The Peptide Lugdunin isolated three years ago produces bacteria Staphylococcus lugdunensis, which is on the human mucosa of the nose. Lugdunin has a special chemical structure and could be a prototype of a new class of antibiotics. These are cyclic peptides incorporating a characteristic ring-ring compound of thiazolidine sulfur nitrogen. This thiazolidine ring provides an antibacterial effect.
Scientists from the University of Tübingen and Göttingen and the German Center for Infection Research investigated the isolated peptide and deciphered a mechanism of action that differs from previous antibiotics. As a result, bacterial energy supply is disturbed and they die. Because of this particular mechanism of action, the peptide should also be effective against multi-resistant germs.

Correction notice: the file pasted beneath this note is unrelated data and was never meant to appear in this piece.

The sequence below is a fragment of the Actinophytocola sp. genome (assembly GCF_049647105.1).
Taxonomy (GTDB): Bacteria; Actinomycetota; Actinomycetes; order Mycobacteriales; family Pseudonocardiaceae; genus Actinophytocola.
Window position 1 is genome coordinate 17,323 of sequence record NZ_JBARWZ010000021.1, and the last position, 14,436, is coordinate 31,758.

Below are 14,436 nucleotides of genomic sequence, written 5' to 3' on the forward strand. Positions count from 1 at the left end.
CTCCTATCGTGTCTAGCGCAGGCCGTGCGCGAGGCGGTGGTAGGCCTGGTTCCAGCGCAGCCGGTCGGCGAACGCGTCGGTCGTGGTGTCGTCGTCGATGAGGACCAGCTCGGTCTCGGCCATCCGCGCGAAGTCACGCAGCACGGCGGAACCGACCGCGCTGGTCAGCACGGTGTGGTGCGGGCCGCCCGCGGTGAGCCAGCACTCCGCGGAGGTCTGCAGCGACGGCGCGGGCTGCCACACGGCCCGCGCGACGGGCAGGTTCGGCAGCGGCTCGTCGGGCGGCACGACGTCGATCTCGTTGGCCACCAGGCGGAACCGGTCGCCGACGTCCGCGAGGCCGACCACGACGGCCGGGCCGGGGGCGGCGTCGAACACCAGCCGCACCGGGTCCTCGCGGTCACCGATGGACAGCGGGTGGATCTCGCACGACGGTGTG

In order to test the resistance development of Lugdun, the team produced various derivatives, so-called. Fibupeptide. Gradually, they changed parts of the chemical structure and each determined antibiotic activity. It was found that there was no difference in the effect between the starting molecule and its mirror image. Researchers have been able to prove that efficiency is not based on spatial interaction, which hampers rapid development of resistance.